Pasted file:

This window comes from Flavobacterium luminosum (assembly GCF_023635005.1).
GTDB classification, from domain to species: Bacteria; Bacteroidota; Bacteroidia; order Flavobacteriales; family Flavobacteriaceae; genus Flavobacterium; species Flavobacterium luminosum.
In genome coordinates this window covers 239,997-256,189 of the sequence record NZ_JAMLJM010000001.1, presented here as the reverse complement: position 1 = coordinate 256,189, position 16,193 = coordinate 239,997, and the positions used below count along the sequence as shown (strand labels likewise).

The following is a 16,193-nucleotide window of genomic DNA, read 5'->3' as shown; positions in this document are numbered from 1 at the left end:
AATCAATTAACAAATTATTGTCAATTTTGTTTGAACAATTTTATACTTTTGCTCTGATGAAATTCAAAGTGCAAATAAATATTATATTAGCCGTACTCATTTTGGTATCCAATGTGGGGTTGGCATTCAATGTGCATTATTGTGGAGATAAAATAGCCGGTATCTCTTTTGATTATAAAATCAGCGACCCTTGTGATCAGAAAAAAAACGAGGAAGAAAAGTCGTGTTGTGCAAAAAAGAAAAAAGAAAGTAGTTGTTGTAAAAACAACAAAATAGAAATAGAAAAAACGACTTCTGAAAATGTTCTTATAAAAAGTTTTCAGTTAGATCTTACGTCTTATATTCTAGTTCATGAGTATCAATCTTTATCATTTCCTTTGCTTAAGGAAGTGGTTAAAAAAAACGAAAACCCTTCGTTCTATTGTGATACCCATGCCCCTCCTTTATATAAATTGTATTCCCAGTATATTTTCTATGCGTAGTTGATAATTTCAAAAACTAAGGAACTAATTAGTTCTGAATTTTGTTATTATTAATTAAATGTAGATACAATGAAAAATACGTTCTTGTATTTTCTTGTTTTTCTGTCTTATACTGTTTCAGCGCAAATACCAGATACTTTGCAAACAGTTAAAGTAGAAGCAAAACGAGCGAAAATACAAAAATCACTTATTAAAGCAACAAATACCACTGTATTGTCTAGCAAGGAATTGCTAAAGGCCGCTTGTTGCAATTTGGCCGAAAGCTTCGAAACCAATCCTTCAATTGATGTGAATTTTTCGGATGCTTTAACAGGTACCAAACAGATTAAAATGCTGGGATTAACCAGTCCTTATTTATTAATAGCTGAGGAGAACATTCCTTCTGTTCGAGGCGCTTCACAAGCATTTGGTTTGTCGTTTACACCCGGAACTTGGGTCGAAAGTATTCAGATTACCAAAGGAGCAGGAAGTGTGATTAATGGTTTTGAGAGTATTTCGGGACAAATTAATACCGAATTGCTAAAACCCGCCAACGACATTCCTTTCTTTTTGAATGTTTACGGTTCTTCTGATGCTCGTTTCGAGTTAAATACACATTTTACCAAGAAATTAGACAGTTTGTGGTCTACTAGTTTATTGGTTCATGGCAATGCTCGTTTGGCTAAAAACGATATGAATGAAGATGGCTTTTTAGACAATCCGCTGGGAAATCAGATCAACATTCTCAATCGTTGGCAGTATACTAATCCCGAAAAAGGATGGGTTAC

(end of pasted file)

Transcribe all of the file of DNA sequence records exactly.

This window comes from Flavobacterium luminosum (assembly GCF_023635005.1).
GTDB classification, from domain to species: Bacteria; Bacteroidota; Bacteroidia; order Flavobacteriales; family Flavobacteriaceae; genus Flavobacterium; species Flavobacterium luminosum.
In genome coordinates this window covers 239,997-256,189 of the sequence record NZ_JAMLJM010000001.1, presented here as the reverse complement: position 1 = coordinate 256,189, position 16,193 = coordinate 239,997, and the positions used below count along the sequence as shown (strand labels likewise).

The following is a 16,193-nucleotide window of genomic DNA, read 5'->3' as shown; positions in this document are numbered from 1 at the left end:
AATCAATTAACAAATTATTGTCAATTTTGTTTGAACAATTTTATACTTTTGCTCTGATGAAATTCAAAGTGCAAATAAATATTATATTAGCCGTACTCATTTTGGTATCCAATGTGGGGTTGGCATTCAATGTGCATTATTGTGGAGATAAAATAGCCGGTATCTCTTTTGATTATAAAATCAGCGACCCTTGTGATCAGAAAAAAAACGAGGAAGAAAAGTCGTGTTGTGCAAAAAAGAAAAAAGAAAGTAGTTGTTGTAAAAACAACAAAATAGAAATAGAAAAAACGACTTCTGAAAATGTTCTTATAAAAAGTTTTCAGTTAGATCTTACGTCTTATATTCTAGTTCATGAGTATCAATCTTTATCATTTCCTTTGCTTAAGGAAGTGGTTAAAAAAAACGAAAACCCTTCGTTCTATTGTGATACCCATGCCCCTCCTTTATATAAATTGTATTCCCAGTATATTTTCTATGCGTAGTTGATAATTTCAAAAACTAAGGAACTAATTAGTTCTGAATTTTGTTATTATTAATTAAATGTAGATACAATGAAAAATACGTTCTTGTATTTTCTTGTTTTTCTGTCTTATACTGTTTCAGCGCAAATACCAGATACTTTGCAAACAGTTAAAGTAGAAGCAAAACGAGCGAAAATACAAAAATCACTTATTAAAGCAACAAATACCACTGTATTGTCTAGCAAGGAATTGCTAAAGGCCGCTTGTTGCAATTTGGCCGAAAGCTTCGAAACCAATCCTTCAATTGATGTGAATTTTTCGGATGCTTTAACAGGTACCAAACAGATTAAAATGCTGGGATTAACCAGTCCTTATTTATTAATAGCTGAGGAGAACATTCCTTCTGTTCGAGGCGCTTCACAAGCATTTGGTTTGTCGTTTACACCCGGAACTTGGGTCGAAAGTATTCAGATTACCAAAGGAGCAGGAAGTGTGATTAATGGTTTTGAGAGTATTTCGGGACAAATTAATACCGAATTGCTAAAACCCGCCAACGACATTCCTTTCTTTTTGAATGTTTACGGTTCTTCTGATGCTCGTTTCGAGTTAAATACACATTTTACCAAGAAATTAGACAGTTTGTGGTCTACTAGTTTATTGGTTCATGGCAATGCTCGTTTGGCTAAAAACGATATGAATGAAGATGGCTTTTTAGACAATCCGCTGGGAAATCAGATCAACATTCTCAATCGTTGGCAGTATACTAATCCCGAAAAAGGATGGGTTAC